Olivet College, Here I Come! (Leaving Highland Park)

Olivet College in Olivet, Michigan

Olivet College in Olivet, Michigan

Today, I rode my bicycle to Olivet College, my alma mater. As I rode through the small campus, I noticed a great amount activity. The students were returning to school. There were parents leaving their students and helping them get organized. As I was observing all this, the thought popped into my head: “This was what I was doing forty years ago!” Soon, the memories started to flow through my mind as I rode the twelve miles back to Charlotte, Michigan.

During my senior year at Highland Park High School, I was trying to decide where I should go to college. I had taken several courses at Highland Park Community College; so I would begin my college experience as a sophomore. After looking at various schools, I chose Olivet College because I really liked its small campus and small town atmosphere. Also, Olivet College was affiliated with the church that I attended which was the Highland Park Congregational Church.

Leaving home would not be easy. I had only been away from family and home for a few days during eighth grade camp at Camp Rankin. I would miss my Mom’s cooking and all the other things that she did to spoil me, including making my bed, and taking care of all of my clothes. Also, I would be leaving all that I had known for the first eighteen years of my life, including friends, the many bike rides through the Detroit Metro area, playing tennis at Ford Park and many other activities.  My life would be changed forever.

The day finally came when Dad would take me on the two-hour trip to Olivet College. We arrived on campus and soon found our way to the third floor of Blair Hall. As I walked into my room, I was surprised by its smallness and great simplicity. The walls were yellow. There was a single bed, a desk and chair, a dresser and a small closet. The heat would come out of an old radiator by the window. This would be home. I had a single room which was nice, but it also made life a bit lonely.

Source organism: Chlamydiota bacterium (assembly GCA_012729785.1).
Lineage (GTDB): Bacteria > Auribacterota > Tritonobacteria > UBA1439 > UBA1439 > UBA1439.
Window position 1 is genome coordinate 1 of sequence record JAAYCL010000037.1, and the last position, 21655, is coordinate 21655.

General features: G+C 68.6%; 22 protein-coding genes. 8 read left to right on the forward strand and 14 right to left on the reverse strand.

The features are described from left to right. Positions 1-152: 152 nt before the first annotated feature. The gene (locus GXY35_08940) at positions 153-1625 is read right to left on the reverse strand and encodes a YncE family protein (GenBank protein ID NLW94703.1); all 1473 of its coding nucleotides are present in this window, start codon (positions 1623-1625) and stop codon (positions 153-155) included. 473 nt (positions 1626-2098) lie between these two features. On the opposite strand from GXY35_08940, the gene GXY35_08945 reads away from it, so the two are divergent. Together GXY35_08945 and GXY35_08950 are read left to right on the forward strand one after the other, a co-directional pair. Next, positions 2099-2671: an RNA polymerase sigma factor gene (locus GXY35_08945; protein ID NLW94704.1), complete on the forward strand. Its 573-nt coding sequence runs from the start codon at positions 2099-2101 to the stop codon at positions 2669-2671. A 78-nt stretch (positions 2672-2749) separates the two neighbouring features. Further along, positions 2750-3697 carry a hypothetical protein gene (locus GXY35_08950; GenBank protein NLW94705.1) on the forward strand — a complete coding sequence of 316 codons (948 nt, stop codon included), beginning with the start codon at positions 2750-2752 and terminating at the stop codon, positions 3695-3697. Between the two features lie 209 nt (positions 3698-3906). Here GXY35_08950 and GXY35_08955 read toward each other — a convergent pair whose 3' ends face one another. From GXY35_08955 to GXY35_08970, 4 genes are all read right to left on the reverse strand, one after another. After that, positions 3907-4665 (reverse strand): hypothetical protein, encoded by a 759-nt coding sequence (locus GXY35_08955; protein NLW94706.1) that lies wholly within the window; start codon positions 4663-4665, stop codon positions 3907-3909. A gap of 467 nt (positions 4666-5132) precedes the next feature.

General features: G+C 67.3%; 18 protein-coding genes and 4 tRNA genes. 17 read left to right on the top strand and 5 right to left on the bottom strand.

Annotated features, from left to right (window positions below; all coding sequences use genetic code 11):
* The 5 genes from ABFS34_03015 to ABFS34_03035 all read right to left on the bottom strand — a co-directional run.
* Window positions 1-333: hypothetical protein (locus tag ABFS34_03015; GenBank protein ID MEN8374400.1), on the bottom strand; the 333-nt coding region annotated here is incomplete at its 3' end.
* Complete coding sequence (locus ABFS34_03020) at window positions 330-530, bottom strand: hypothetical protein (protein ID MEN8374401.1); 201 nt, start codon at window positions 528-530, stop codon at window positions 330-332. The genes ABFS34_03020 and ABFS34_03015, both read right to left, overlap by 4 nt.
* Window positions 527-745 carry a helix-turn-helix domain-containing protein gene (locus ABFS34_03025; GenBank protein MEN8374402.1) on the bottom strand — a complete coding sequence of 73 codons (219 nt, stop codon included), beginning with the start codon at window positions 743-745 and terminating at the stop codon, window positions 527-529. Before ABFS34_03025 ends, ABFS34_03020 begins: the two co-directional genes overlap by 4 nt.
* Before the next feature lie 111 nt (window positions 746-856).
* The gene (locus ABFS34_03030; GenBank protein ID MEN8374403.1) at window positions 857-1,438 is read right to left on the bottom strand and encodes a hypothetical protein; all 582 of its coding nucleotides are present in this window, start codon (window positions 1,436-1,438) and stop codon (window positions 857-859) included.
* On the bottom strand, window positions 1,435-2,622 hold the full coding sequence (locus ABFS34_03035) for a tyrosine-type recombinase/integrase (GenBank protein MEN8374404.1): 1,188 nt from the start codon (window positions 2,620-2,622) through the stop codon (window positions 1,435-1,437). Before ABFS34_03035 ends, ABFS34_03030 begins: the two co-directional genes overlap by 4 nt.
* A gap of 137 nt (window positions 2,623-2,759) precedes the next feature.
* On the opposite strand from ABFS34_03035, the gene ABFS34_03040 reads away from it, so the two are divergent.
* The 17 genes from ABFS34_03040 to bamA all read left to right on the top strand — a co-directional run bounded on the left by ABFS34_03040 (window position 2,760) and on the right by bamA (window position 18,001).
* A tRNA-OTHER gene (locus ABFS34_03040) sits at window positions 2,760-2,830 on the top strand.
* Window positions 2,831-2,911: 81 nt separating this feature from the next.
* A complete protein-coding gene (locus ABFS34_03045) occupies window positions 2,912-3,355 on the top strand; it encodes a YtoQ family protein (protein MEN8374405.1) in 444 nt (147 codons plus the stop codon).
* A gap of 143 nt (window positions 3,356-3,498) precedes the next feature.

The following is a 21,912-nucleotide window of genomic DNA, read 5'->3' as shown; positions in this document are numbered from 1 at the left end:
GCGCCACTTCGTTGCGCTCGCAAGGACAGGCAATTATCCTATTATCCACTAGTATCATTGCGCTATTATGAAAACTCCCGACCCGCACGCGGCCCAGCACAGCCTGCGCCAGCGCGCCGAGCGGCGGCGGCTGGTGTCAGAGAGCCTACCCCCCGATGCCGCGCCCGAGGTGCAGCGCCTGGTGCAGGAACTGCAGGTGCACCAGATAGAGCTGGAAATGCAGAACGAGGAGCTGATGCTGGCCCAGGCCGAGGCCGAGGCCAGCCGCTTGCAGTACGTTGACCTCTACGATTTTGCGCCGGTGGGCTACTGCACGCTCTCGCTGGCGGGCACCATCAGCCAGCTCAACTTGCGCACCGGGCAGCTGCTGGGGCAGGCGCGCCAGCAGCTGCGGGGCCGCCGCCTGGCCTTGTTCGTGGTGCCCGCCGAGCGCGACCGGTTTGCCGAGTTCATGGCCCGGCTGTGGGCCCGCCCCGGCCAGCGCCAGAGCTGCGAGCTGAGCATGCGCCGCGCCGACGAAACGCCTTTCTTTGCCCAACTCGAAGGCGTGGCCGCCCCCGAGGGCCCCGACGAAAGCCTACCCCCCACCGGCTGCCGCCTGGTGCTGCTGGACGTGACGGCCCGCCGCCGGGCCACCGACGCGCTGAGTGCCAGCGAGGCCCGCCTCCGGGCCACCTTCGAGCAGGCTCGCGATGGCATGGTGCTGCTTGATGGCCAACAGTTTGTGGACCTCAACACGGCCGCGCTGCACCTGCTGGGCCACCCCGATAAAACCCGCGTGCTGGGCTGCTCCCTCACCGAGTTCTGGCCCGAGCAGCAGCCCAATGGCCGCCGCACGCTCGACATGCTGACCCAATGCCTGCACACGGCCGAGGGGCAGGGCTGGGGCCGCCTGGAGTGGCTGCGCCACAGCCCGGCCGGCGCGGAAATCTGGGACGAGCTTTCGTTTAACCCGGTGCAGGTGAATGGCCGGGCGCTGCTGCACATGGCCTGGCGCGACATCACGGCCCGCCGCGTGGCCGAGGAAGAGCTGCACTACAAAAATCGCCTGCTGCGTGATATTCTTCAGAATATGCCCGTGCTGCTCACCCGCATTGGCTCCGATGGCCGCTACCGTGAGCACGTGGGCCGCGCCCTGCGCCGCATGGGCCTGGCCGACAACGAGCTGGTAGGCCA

Dad looked at my room and didn’t say much, but I could tell he wasn’t real pleased.  Dad being in his late sixties was a real trooper in helping me bring up all my belongings to the third floor. After we were almost done, my Dad went to the restroom. Upon his return, he seemed quite upset. He told me in an angry tone: “The stalls don’t have any doors on them!.” This fact caused him to lodge a protest with the dorm supervisor, but nothing ever changed during the time that I was at Olivet.

Blair Hall in 2012

Blair Hall in 2012

When Dad left, I was there alone in my small room. I didn’t know a soul at the school. This would be a challenge for me because I wasn’t the most outgoing person in the world.

The school provided us with orientation activities where we would learn about the school, spend an evening with a community family, and play games to help us to get acquainted with one another. My group leader was “Big John”. He had come to school as a football player, but an injury would sideline him.  I didn’t know then, but “Big John” would have a great influence upon my life, even to the point that the following year, he would take me to the very church of which I am now the pastor.

I would soon face many adjustments. One adjustment would be the food. Breakfast was okay because I was quite happy with breakfast cereal and juice. Lunch and dinner were quite challenging. I had to eat food that my mom would never serve us. The food was so bad that the following year, the college had to hire a new food service.

Another great adjustment was my clothes. I would soon learn how to wash my own clothes. I must have walked around with wrinkled clothes because I don’t remember ever doing any ironing.

Of course, dorm life was quite different.  I soon noticed an unfamiliar smell from a room a couple of doors down. It smelled like burnt rubber. I must have been a bit a slow about this because I had never taken drugs, but I soon came to realize that my neighbors were smoking pot.